The bodily resurrection is new and improved 

15:42 It is the same with the resurrection of the deadWhat is sown is perishablewhat is raised is imperishable. 25  15:43 It is sown in dishonorit is raised in gloryit is sown inweaknessit is raised in power; 15:44 it is sown a natural bodyit is raised a spiritualbodyIf there is a natural bodythere is also a spiritual body.

In these verses, Paul contrasted the two living bodies—the present body and the resurrection body. Your present body was created to last only several decades. Your resurrection body will equip you for a much higher level of existence. At the resurrection, our bodies will be transformed from our current “caterpillar” form to our future “butterfly” status. The beauty of a butterfly is far superior to that of a caterpillar, but the butterfly has to go through the transformation process first. Four changes must take place to transform your body from earthly to heavenly.

Change #1: Perishable to Imperishable (15:42). Our present bodies are perishable, and they degenerate as we race toward the grave. Just like Adam we are headed back to dust. In the resurrection, we will be raised imperishable, never to deteriorate or die again. In heaven no one will comment on your age or notice the years are beginning to take their toll. You will look as young a billion years from now as you will a thousand years from now.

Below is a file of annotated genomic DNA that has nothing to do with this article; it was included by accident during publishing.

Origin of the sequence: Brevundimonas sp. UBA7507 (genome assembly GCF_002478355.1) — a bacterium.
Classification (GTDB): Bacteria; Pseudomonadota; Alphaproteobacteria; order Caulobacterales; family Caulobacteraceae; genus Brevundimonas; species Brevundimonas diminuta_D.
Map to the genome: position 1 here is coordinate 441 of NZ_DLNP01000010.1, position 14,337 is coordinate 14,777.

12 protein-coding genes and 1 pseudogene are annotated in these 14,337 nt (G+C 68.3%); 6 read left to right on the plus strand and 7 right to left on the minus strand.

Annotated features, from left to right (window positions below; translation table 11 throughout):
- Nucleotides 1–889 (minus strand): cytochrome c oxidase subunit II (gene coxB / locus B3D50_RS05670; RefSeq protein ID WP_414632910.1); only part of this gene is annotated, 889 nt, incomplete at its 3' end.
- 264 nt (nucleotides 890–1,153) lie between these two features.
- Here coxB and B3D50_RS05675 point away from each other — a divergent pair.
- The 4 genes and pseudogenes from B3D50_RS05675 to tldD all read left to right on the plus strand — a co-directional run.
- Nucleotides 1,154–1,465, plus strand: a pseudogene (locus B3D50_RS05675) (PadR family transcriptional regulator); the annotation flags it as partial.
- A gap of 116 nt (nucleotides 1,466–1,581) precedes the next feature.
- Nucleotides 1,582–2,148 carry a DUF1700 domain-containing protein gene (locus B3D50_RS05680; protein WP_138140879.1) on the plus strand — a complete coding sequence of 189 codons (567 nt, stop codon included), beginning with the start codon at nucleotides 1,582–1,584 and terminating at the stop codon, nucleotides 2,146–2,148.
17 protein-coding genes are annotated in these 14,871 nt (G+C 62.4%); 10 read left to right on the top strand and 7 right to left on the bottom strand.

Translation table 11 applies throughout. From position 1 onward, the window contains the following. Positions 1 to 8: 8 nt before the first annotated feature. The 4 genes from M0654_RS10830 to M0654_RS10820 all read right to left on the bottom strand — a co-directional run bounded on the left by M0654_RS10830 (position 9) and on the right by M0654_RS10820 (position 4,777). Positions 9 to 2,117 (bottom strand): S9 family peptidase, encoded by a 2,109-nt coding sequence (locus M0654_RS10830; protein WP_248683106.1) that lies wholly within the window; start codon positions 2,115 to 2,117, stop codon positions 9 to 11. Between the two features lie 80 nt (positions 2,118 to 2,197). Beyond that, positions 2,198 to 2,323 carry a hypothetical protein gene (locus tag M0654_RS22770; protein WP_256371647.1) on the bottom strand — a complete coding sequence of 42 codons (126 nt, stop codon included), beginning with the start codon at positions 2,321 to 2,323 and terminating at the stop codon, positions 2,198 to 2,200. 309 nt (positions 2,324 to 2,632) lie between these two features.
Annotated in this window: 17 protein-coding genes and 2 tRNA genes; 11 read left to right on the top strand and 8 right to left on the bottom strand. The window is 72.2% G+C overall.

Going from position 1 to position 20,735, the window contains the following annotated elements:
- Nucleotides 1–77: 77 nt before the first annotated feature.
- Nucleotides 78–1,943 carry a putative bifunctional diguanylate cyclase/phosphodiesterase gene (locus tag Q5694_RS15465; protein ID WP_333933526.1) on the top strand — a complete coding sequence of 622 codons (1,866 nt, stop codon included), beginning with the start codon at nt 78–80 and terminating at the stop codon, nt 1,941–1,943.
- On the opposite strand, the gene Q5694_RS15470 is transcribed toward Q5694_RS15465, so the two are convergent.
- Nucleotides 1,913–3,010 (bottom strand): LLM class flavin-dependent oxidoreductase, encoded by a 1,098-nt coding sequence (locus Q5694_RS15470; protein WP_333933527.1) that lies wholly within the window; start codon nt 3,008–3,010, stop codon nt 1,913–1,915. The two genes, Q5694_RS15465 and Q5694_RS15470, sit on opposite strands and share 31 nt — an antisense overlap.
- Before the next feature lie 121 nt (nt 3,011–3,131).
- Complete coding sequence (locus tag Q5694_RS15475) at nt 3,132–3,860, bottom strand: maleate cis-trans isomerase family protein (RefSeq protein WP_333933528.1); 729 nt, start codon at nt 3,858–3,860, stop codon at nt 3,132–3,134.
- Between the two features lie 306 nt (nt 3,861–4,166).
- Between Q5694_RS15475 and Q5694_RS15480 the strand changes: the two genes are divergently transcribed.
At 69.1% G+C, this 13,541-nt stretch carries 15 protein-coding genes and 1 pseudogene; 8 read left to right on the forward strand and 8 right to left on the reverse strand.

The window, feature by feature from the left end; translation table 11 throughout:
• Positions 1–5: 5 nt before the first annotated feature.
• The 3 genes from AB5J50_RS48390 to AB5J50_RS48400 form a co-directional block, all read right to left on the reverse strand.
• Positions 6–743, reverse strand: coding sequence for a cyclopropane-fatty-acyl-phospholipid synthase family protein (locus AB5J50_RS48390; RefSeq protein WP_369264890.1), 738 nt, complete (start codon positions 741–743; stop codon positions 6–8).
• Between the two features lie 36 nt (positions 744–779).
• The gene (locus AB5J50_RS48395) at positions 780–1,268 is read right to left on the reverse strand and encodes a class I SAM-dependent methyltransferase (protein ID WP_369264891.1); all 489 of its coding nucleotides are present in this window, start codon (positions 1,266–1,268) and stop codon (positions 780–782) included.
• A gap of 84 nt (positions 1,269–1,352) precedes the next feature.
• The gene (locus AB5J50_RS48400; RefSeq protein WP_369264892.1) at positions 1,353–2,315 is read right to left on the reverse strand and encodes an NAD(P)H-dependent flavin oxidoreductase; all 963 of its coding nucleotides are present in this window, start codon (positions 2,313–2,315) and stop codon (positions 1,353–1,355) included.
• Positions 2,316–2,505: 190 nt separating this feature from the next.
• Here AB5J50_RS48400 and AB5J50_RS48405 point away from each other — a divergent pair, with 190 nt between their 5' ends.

Sir Michael Faraday, one of England’s greatest chemists and physicists, reportedly heard a student scoff at the idea of the resurrection. Faraday threw a silver goblet into a jar of acid, which completely dissolved it. He then added other chemicals that caused the silver to settle to the bottom of the jar. The chemists then took the silver to a silversmith, who made it into a goblet more beautiful than the first. Then Faraday held up a goblet and told the student, “If I, an ordinary scientist, can dissolve and remake a silver goblet, why is it hard to believe that God can raise the body from the dead?”

God will transform your perishable body into one that is indestructible. Once you receive it, dying will be impossible. You will live in it throughout eternity. Truly, it can be said, although our body is perishing our spirit can be flourishing. When we die we have truly begun to live.

Change #2: Dishonor to Glory (15:43a). All of us come to a point in life when we look in the mirror and say, “Mirror, mirror on the wall—you’ve got to be kidding!” There is a sense in which our bodies are “dishonorable.” But God promises that we will be raised in glory. When a body is transported to a funeral home, it is always covered by a sheet to shield gaping eyes from the dishonor of looking upon the corpse. Every dead body is a reminder of our dishonor, a reminder that we are but frail.